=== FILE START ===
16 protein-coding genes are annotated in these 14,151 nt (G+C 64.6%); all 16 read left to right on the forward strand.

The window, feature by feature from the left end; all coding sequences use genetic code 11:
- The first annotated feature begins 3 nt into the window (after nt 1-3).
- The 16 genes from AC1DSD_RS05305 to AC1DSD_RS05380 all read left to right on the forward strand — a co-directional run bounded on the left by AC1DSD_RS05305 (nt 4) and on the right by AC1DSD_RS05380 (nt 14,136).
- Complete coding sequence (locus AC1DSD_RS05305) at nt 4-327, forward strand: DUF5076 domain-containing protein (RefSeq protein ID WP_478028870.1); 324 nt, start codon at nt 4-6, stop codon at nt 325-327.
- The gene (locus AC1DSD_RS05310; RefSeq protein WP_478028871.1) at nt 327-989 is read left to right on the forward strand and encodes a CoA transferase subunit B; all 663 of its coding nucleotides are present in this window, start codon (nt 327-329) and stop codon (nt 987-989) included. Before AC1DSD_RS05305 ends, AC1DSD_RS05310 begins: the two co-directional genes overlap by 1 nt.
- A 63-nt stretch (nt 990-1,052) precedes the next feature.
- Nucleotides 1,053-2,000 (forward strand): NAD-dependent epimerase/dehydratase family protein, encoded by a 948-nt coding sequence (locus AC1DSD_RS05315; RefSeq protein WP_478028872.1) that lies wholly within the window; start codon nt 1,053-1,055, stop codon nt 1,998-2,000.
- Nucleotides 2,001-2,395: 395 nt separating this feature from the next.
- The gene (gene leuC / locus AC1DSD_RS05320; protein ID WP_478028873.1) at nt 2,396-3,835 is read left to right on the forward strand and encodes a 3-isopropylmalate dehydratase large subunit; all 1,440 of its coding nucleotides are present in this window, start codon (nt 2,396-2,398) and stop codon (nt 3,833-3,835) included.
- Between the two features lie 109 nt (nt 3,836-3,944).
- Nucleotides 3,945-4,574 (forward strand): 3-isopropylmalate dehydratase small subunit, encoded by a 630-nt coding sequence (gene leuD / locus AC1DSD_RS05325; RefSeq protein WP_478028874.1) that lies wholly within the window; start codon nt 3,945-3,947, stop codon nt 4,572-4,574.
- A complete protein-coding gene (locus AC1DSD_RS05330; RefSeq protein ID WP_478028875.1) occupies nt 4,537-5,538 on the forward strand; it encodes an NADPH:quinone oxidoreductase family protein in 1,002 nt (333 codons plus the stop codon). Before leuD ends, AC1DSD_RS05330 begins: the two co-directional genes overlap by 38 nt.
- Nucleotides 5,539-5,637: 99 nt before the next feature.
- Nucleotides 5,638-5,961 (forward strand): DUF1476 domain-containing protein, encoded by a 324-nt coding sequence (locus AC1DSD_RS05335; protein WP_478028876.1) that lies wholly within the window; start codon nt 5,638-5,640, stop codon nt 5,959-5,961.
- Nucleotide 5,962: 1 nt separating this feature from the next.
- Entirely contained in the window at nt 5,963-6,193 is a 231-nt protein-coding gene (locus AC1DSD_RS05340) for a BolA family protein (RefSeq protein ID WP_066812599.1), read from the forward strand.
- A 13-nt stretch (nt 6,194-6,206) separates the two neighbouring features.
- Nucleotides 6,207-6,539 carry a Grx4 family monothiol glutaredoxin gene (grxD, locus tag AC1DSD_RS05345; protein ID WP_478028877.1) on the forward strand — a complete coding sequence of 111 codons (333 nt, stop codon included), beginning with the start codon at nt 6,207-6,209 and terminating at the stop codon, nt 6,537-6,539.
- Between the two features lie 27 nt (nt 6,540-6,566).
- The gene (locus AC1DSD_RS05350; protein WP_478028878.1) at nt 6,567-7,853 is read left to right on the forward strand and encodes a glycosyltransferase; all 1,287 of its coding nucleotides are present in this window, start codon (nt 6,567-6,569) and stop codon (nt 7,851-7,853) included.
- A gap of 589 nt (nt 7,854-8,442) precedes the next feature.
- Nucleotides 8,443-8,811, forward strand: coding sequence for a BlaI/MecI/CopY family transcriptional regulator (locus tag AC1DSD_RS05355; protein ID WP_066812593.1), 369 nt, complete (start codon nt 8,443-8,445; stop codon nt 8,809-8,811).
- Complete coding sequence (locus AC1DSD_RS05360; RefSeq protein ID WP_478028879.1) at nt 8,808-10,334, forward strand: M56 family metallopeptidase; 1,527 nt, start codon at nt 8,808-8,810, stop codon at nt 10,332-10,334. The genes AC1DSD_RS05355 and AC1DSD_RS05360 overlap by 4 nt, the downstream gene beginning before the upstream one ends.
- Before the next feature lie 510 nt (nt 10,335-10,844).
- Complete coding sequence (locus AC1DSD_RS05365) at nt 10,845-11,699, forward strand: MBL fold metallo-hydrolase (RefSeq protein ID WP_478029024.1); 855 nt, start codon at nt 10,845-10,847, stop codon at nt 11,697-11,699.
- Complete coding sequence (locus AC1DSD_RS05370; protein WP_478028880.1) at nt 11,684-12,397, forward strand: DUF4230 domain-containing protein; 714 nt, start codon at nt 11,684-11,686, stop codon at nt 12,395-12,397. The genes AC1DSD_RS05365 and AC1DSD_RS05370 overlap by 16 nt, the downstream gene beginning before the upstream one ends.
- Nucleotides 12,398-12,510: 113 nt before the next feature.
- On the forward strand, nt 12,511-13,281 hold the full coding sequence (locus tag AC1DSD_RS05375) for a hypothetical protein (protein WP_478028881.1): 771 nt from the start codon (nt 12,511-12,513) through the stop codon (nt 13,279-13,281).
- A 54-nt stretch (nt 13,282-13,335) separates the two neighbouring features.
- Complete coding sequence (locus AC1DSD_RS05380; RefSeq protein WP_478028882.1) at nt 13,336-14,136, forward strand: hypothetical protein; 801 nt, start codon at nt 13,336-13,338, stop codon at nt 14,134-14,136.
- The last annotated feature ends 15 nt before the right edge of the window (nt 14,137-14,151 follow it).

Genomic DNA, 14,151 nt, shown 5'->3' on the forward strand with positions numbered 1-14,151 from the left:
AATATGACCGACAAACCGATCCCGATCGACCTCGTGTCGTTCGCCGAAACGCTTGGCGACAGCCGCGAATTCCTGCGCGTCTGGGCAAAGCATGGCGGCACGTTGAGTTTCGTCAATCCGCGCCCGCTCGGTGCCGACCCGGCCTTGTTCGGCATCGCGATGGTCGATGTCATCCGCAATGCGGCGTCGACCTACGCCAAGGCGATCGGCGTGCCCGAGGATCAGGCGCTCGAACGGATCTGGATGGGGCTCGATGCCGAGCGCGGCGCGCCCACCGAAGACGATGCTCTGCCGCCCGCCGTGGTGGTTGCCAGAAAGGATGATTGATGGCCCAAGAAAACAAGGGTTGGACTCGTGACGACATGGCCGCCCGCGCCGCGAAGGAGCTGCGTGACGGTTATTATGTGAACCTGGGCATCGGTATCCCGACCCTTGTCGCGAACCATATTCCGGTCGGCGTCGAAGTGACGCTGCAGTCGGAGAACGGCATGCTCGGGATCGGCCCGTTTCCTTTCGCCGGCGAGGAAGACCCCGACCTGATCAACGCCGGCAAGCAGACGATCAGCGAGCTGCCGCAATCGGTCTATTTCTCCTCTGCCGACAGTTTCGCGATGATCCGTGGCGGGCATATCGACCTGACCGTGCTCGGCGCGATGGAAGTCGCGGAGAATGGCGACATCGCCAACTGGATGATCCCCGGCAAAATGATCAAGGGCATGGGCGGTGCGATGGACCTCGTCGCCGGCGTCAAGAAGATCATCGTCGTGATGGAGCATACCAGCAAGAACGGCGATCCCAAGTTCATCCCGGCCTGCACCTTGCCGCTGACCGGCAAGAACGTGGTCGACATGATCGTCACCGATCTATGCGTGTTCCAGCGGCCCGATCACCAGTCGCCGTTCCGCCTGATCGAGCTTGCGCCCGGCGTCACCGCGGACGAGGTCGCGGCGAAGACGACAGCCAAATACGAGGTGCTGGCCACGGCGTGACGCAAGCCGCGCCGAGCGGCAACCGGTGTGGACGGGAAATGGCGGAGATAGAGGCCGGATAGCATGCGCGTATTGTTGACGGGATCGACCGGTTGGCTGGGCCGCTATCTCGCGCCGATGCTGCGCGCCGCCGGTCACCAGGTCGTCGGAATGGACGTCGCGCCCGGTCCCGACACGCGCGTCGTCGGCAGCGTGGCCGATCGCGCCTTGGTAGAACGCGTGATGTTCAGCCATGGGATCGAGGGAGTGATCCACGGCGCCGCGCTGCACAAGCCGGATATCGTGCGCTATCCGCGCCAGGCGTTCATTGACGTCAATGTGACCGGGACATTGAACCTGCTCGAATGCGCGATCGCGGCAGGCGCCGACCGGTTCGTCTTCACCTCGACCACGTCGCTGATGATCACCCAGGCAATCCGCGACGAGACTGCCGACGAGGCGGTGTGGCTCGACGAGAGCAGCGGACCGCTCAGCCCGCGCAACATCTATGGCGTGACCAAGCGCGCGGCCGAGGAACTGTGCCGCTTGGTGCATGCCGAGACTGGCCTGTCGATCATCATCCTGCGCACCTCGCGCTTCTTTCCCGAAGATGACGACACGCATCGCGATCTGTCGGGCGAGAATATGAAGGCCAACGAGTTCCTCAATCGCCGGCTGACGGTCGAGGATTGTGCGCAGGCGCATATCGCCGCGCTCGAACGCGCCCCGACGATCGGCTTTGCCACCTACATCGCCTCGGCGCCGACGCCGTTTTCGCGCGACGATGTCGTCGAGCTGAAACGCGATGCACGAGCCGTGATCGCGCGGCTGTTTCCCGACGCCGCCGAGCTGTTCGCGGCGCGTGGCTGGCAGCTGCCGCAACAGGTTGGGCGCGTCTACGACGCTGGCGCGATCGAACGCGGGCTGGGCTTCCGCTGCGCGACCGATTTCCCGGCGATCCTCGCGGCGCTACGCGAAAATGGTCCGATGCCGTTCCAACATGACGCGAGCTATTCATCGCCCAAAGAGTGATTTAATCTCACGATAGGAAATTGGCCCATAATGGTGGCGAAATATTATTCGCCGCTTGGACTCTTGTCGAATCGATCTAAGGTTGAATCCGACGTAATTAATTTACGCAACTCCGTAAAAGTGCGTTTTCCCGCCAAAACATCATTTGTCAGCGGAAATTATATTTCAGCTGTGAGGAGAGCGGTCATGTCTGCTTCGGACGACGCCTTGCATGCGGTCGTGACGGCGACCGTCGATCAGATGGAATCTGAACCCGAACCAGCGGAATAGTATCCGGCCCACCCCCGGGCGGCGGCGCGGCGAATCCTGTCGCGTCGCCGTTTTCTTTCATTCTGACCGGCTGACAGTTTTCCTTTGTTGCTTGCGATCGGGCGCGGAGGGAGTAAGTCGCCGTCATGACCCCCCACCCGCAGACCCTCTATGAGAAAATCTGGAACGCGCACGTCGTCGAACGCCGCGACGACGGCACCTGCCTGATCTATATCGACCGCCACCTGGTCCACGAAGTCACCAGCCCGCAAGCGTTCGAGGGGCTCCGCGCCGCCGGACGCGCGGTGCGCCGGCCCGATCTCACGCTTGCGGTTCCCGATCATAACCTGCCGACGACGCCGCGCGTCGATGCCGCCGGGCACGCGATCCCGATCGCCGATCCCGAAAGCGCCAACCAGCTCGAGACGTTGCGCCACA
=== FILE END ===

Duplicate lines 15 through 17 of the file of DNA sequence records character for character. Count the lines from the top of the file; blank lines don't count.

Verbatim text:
- Nucleotides 5,638-5,961 (forward strand): DUF1476 domain-containing protein, encoded by a 324-nt coding sequence (locus AC1DSD_RS05335; protein WP_478028876.1) that lies wholly within the window; start codon nt 5,638-5,640, stop codon nt 5,959-5,961.
- Nucleotide 5,962: 1 nt separating this feature from the next.
- Entirely contained in the window at nt 5,963-6,193 is a 231-nt protein-coding gene (locus AC1DSD_RS05340) for a BolA family protein (RefSeq protein ID WP_066812599.1), read from the forward strand.